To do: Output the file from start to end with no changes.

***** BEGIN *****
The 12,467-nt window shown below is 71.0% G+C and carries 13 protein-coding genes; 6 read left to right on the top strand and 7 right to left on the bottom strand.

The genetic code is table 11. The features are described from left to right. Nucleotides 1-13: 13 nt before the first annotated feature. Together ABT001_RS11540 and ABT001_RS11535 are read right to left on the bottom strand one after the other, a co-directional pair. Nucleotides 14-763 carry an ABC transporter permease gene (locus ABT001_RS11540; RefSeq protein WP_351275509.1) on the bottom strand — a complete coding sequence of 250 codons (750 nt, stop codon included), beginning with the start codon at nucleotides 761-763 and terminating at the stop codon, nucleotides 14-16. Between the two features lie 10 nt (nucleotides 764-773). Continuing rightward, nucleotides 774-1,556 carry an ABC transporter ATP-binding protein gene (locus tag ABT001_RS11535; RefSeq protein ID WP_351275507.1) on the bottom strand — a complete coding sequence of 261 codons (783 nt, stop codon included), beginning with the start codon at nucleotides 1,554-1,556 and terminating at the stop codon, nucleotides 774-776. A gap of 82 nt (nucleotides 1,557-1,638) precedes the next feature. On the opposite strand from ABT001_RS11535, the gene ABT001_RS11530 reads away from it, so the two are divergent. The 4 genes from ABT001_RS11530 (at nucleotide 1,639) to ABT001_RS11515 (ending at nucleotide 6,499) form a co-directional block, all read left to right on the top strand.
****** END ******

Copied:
The 12,467-nt window shown below is 71.0% G+C and carries 13 protein-coding genes; 6 read left to right on the top strand and 7 right to left on the bottom strand.

The genetic code is table 11. The features are described from left to right. Nucleotides 1-13: 13 nt before the first annotated feature. Together ABT001_RS11540 and ABT001_RS11535 are read right to left on the bottom strand one after the other, a co-directional pair. Nucleotides 14-763 carry an ABC transporter permease gene (locus ABT001_RS11540; RefSeq protein WP_351275509.1) on the bottom strand — a complete coding sequence of 250 codons (750 nt, stop codon included), beginning with the start codon at nucleotides 761-763 and terminating at the stop codon, nucleotides 14-16. Between the two features lie 10 nt (nucleotides 764-773). Continuing rightward, nucleotides 774-1,556 carry an ABC transporter ATP-binding protein gene (locus tag ABT001_RS11535; RefSeq protein ID WP_351275507.1) on the bottom strand — a complete coding sequence of 261 codons (783 nt, stop codon included), beginning with the start codon at nucleotides 1,554-1,556 and terminating at the stop codon, nucleotides 774-776. A gap of 82 nt (nucleotides 1,557-1,638) precedes the next feature. On the opposite strand from ABT001_RS11535, the gene ABT001_RS11530 reads away from it, so the two are divergent. The 4 genes from ABT001_RS11530 (at nucleotide 1,639) to ABT001_RS11515 (ending at nucleotide 6,499) form a co-directional block, all read left to right on the top strand.